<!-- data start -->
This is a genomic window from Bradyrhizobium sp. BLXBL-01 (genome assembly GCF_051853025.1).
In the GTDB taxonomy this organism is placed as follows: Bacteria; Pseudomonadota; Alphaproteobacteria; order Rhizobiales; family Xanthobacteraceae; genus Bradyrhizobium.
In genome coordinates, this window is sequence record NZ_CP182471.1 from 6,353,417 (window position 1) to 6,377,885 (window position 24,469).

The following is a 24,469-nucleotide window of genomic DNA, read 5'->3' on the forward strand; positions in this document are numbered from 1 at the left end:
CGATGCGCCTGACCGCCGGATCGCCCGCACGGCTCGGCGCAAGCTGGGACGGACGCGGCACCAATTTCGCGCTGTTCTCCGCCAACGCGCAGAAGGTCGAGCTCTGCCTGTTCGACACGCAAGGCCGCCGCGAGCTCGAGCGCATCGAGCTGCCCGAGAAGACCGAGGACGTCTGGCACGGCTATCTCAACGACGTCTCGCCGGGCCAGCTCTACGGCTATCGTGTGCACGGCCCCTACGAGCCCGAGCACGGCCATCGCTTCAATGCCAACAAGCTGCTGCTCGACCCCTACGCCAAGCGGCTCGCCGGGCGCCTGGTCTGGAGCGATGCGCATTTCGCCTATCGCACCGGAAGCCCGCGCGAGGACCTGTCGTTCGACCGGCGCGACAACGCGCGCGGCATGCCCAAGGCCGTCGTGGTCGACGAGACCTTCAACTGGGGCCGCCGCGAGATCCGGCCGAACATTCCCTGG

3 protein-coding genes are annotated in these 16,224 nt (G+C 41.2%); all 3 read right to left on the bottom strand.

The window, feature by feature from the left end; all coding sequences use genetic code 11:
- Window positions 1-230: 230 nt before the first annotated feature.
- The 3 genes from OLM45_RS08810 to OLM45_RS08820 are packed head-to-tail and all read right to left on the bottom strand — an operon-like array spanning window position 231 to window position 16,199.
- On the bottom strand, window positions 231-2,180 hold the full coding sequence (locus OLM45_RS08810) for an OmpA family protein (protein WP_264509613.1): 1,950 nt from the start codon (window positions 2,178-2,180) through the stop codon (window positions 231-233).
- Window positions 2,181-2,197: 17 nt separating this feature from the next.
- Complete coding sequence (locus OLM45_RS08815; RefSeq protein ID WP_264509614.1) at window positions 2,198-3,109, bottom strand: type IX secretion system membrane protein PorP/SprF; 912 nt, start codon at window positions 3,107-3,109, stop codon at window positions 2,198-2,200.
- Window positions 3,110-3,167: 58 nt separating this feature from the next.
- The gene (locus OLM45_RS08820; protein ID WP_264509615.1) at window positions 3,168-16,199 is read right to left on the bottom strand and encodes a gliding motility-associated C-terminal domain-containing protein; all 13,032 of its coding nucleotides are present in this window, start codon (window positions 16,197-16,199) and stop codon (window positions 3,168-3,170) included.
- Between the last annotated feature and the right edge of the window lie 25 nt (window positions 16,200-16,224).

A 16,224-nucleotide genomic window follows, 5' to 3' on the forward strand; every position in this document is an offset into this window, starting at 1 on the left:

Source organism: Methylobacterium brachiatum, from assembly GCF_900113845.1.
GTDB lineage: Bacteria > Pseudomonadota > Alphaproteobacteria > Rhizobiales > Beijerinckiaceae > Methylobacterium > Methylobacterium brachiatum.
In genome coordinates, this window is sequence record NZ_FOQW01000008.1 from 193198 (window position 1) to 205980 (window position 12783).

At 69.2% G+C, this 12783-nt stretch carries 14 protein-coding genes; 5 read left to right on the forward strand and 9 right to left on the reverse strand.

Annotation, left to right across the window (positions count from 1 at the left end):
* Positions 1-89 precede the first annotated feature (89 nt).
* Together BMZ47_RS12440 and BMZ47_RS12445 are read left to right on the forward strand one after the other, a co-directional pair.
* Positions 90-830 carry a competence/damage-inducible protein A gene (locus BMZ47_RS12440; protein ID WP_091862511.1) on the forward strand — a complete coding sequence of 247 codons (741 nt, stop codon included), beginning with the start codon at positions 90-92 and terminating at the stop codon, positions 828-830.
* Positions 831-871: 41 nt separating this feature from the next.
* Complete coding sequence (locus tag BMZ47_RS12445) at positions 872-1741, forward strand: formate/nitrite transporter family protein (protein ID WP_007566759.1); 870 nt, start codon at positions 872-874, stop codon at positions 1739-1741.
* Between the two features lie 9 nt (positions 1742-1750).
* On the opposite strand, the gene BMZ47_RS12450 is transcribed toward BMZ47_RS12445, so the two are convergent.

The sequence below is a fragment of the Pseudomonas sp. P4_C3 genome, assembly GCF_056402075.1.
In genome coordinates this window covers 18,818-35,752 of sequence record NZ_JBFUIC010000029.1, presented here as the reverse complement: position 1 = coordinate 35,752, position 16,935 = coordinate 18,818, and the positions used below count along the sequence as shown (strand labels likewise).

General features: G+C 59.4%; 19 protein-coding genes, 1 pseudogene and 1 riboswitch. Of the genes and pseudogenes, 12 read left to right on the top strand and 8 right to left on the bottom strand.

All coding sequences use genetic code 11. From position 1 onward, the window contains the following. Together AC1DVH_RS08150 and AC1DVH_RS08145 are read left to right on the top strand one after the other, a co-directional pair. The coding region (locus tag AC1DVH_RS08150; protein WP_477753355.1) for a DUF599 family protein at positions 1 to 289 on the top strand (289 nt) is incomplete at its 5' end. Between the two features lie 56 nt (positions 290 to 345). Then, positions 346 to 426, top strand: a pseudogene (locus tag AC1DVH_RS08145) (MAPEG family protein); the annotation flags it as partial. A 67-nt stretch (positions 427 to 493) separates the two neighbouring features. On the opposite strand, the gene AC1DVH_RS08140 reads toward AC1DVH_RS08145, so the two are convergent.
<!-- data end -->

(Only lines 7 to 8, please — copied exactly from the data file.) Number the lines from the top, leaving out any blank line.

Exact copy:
The window, feature by feature from the left end; all coding sequences use genetic code 11:
- Window positions 1-230: 230 nt before the first annotated feature.